An Obsession or a Gift?
I read with interest the comments that have been posted as I remember vividly realizing that probably three years went by before I was able to spend a day and not think about GBS in some aspect or other. I figure it was 10 years before I really didn’t think of it at all.
Now I am looking at 46 years past. I had GBS at age 24 in 1963, and actually thought it was behind me. When the residuals began to manifest, about 20 to 25 years after I “recovered,” I inquired about a “post syndrome” to be told “no such thing.” So I started a support group, thinking someone might come who had it as long ago as I had – and then we could compare notes. That never happened. That was 1992. The support group is still going; I have learned a huge amount about GBS, volunteered for a committee to help get new groups going and that was 12 years ago and I have friends from all over the world, who I met at the various Symposiums.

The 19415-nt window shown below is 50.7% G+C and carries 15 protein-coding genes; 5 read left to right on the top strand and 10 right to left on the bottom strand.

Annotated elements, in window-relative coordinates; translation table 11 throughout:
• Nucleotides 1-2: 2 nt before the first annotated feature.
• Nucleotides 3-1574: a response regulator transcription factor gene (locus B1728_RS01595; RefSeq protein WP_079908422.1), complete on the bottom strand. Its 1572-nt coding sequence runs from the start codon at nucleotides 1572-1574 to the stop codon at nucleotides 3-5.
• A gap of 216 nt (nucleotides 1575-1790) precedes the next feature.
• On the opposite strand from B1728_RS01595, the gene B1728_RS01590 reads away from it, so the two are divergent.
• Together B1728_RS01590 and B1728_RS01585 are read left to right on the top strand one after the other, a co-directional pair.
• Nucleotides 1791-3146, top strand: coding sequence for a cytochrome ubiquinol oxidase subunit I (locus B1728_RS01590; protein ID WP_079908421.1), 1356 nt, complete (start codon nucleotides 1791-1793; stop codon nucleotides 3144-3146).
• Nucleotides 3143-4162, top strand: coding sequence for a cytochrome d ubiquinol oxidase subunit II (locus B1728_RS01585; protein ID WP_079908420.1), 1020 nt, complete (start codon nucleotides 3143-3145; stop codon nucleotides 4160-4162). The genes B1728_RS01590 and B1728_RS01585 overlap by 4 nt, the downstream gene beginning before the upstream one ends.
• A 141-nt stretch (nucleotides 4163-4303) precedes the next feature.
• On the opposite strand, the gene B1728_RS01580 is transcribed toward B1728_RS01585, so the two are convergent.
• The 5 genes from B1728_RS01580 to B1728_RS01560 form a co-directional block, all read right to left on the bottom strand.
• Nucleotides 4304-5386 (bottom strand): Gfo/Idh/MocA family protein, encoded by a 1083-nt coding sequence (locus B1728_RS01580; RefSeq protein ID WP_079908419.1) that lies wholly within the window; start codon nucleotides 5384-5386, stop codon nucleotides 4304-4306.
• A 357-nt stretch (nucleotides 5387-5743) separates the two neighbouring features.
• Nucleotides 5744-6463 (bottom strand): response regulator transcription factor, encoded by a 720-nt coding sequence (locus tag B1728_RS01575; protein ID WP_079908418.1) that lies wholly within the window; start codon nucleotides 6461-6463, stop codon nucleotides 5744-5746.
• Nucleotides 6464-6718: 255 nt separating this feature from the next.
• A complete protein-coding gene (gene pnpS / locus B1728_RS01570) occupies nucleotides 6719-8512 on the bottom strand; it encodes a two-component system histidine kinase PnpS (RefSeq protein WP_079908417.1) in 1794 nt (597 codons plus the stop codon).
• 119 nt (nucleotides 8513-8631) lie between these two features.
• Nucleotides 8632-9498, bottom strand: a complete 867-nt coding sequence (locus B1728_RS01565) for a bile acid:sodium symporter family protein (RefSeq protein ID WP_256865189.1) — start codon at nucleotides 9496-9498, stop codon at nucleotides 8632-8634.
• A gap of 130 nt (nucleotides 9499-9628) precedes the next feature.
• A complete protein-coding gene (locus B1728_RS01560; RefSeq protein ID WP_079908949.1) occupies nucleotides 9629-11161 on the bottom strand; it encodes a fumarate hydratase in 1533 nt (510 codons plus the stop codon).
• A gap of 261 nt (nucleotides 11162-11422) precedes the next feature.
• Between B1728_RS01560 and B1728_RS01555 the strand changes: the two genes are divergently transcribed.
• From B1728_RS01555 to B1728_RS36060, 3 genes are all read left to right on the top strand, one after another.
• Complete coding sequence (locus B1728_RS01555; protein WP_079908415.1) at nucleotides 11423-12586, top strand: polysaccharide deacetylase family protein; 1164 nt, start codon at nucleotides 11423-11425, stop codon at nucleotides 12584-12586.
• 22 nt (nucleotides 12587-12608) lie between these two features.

I worked with seniors and in the disability community for over 20 years and my experiences proved invaluable in terms of understanding what people were going through, whether older or dealing with a disability. To me it has been an incredible gift. I am still involved with people, via the phone and the internet, on an almost daily basis. It is something I CAN do, as now I have many physical limitations that mean I can’t do what most women my age still do. Now that I have that extra time I get to spend it doing what I love – crafts, talking to people, etc. I have learned to adapt to any changes that occur, but it is not always easy or quick. I have/can come to position of acceptance, no matter what changes. This has not been without the help and support of my husband, children and good friends. It is a joyful, peaceful place to be! I look forward to many more years to come, while appreciating each day in every way. I wish that for everyone.